ENOSPC: System limit for number of file watchers reached happens if you have too many files open on a system. By default this limit is set very low (65535) but it’s trivial to increase it: Obsidian starts with blank screen
After downloading the AppImage, and make it executable chmod +x Obsidian-0.8.14.AppImage, you should place it somewhere in your PATH as described here, e.g. in ~/bin/.
To add a desktop entry, you can create an obsidian.desktop file and place it in either /usr/share/applications/ or /usr/local/share/applications/ for applications installed system-wide, or ~/.local/share/applications/. The contents should look something like this:
AppImages are—in my opinion—the better alternatives to FlatPak or Snap. Thanks to the Obsidian team for providing one! Since AppImages run on such a variety of Linux systems, they don’t easily “self-integrate” into the miscellaneous desktop environments out there.
The easiest way is to use AppImageLauncher, especially if you use more than just one or two AppImages.
But it can be done manually, too. The basic steps here are:
Get the AppImage and make it executable.
Put it in a sensible location (I use ~/AppImages but some prefer /opt).
Get an application icon and store it where your DE can use it.
Make a “starter” (.desktop) file and put it in a location appropriate for your DE. A normal text editor can be used for this.
Here is an example for how I did it on my Linux Mint 20.1:
Download the Obsidian AppImage.
I moved it to ~/AppImages/Obsidian-0.10.11.AppImage.
Make it executable: chmod +x ~/AppImages/Obsidian-0.10.11.AppImage.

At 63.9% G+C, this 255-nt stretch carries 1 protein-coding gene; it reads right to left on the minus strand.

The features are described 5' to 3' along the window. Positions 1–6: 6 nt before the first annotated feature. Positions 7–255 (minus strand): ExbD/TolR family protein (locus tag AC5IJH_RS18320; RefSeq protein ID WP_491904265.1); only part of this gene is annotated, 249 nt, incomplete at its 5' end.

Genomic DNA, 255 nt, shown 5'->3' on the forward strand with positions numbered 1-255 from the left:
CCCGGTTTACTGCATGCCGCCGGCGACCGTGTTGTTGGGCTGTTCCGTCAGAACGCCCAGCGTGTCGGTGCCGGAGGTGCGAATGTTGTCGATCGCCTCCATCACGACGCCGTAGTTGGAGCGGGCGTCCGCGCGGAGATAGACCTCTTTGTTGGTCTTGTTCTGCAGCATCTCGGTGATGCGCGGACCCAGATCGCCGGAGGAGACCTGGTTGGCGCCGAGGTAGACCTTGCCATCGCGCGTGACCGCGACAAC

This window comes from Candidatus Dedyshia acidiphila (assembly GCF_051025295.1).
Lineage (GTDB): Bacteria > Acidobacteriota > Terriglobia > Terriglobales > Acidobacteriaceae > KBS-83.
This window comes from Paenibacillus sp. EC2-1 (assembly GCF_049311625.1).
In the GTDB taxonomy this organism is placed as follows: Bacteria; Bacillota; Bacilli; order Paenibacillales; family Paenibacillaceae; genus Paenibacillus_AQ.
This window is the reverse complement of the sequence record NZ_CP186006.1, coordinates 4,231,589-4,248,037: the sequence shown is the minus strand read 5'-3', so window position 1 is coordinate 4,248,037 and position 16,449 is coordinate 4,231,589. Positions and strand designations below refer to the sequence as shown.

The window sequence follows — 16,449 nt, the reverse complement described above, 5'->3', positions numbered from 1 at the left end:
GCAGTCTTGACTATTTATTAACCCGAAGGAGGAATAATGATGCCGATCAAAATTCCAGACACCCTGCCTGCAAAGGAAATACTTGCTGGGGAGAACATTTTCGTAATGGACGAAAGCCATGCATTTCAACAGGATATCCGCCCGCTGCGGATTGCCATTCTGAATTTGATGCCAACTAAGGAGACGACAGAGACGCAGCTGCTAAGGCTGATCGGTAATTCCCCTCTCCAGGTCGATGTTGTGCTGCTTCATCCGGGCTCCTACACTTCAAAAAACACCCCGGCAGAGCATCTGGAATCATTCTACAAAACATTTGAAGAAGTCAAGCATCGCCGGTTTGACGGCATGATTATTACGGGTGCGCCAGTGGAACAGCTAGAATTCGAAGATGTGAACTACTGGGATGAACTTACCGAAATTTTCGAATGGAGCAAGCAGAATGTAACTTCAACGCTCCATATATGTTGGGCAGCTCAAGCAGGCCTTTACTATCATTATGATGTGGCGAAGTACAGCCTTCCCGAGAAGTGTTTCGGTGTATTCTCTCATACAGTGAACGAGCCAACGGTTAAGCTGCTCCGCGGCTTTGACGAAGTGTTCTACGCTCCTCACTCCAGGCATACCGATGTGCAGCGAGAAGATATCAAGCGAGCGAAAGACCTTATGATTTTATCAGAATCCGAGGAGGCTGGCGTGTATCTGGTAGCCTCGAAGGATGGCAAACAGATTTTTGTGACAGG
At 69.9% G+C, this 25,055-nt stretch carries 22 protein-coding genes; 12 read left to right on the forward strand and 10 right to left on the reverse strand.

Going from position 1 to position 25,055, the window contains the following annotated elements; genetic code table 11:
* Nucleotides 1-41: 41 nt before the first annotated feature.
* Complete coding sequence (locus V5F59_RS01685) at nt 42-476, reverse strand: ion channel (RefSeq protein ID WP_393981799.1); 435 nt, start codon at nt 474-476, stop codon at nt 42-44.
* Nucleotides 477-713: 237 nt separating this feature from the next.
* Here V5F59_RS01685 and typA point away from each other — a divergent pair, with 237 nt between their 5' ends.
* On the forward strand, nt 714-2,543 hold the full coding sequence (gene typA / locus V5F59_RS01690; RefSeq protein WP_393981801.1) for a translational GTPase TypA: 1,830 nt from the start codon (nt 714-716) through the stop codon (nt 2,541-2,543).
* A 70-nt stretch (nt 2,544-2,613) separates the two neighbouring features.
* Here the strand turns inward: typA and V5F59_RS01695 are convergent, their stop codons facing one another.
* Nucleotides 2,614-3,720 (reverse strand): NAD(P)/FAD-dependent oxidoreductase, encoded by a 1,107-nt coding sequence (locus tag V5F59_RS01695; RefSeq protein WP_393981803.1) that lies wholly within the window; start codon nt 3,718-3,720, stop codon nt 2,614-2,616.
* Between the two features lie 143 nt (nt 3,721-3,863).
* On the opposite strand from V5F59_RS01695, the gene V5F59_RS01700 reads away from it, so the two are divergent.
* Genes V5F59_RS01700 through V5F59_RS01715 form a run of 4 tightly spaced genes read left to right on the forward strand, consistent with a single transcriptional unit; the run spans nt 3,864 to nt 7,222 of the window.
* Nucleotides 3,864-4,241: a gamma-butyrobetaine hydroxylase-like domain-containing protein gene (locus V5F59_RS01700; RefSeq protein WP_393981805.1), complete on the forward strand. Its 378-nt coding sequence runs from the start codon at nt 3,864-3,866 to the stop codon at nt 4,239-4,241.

For those of you out there who aren’t using Flatpak (I installed Obsidian from AUR), you can enable Wayland by calling obsidian with --enable-features=UseOzonePlatform --ozone-platform=wayland options.
I tried calling Obsidian with environment variable OBSIDIAN_USE_WAYLAND=1, but it didn’t work for some reason.
@gnull Are you calling OBSIDIAN_USE_WAYLAND=1 from within the Obsidian flatpak, or from the AUR build? If the former, then you need to make sure that you’re running in a Wayland session:
$ echo $XDG_SESSION_TYPE
So far this has been extensively tested in Gnome Shell. Other Wayland compositors like KDE and Sway will need feedback.
It’s also worth noting that OBSIDIAN_USE_WAYLAND is a custom environment variable for easily testing Wayland support, so it’d make sense if it didn’t do anything in other builds. This variable is declared here:
I think X11 will continue to be a fallback for applications that cannot function completely under Wayland, and for all intents and purposes that’s fine. There’s a lot of new development happening in the Linux desktop ecosystem right now, and with it comes an awkward adjustment period where new APIs are introduced and applications are eventually updated to use them to gain back functionality that was previously provided under X11.
I think in the case of Obsidian it seems to work readily under Wayland, as it’s not primarily using parts of the stack that’ve historically been pain points in Wayland (screen sharing, hot keys, etc). For most users who’re running Wayland compositors, there probably won’t be a noticeable difference.
I am using the extracted AppImage, but the Obsidian URI didn’t work.
The issue was that the AppRun file didn’t get the $APPDIR supplied, so it didn’t get the correct path to execute the binary.
Below is part of the AppRun with the change I made.
# Supply the path to where the extracted AppImage is
# below is just an example
if [ -z "$APPDIR" ] ; then
# Find the AppDir. It is the directory that contains AppRun.
# This assumes that this script resides inside the AppDir or a subdirectory.
# If this script is run inside an AppImage, then the AppImage runtime likely has already set $APPDIR